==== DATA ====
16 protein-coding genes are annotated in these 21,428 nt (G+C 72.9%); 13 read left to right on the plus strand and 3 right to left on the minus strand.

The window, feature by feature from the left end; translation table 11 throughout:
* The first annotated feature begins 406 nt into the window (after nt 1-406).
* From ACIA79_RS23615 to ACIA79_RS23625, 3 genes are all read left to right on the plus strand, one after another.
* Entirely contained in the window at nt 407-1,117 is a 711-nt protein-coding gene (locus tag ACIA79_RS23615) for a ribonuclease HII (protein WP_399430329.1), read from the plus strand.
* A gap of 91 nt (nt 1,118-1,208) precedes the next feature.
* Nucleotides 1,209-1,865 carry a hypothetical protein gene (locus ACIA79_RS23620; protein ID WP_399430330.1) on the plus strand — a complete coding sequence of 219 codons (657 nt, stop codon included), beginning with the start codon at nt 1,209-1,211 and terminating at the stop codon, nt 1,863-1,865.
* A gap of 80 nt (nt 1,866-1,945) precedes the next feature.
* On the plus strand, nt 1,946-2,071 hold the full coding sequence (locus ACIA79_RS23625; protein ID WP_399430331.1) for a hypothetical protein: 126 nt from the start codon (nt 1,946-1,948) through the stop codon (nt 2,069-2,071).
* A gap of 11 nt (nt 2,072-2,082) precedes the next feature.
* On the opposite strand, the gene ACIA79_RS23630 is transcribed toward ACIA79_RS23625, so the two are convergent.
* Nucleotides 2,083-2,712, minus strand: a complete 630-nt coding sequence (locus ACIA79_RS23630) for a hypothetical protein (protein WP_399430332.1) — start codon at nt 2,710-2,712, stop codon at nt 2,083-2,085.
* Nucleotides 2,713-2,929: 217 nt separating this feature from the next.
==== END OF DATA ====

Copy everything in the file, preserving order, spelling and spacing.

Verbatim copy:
16 protein-coding genes are annotated in these 21,428 nt (G+C 72.9%); 13 read left to right on the plus strand and 3 right to left on the minus strand.

The window, feature by feature from the left end; translation table 11 throughout:
* The first annotated feature begins 406 nt into the window (after nt 1-406).
* From ACIA79_RS23615 to ACIA79_RS23625, 3 genes are all read left to right on the plus strand, one after another.
* Entirely contained in the window at nt 407-1,117 is a 711-nt protein-coding gene (locus tag ACIA79_RS23615) for a ribonuclease HII (protein WP_399430329.1), read from the plus strand.
* A gap of 91 nt (nt 1,118-1,208) precedes the next feature.
* Nucleotides 1,209-1,865 carry a hypothetical protein gene (locus ACIA79_RS23620; protein ID WP_399430330.1) on the plus strand — a complete coding sequence of 219 codons (657 nt, stop codon included), beginning with the start codon at nt 1,209-1,211 and terminating at the stop codon, nt 1,863-1,865.
* A gap of 80 nt (nt 1,866-1,945) precedes the next feature.
* On the plus strand, nt 1,946-2,071 hold the full coding sequence (locus ACIA79_RS23625; protein ID WP_399430331.1) for a hypothetical protein: 126 nt from the start codon (nt 1,946-1,948) through the stop codon (nt 2,069-2,071).
* A gap of 11 nt (nt 2,072-2,082) precedes the next feature.
* On the opposite strand, the gene ACIA79_RS23630 is transcribed toward ACIA79_RS23625, so the two are convergent.
* Nucleotides 2,083-2,712, minus strand: a complete 630-nt coding sequence (locus ACIA79_RS23630) for a hypothetical protein (protein WP_399430332.1) — start codon at nt 2,710-2,712, stop codon at nt 2,083-2,085.
* Nucleotides 2,713-2,929: 217 nt separating this feature from the next.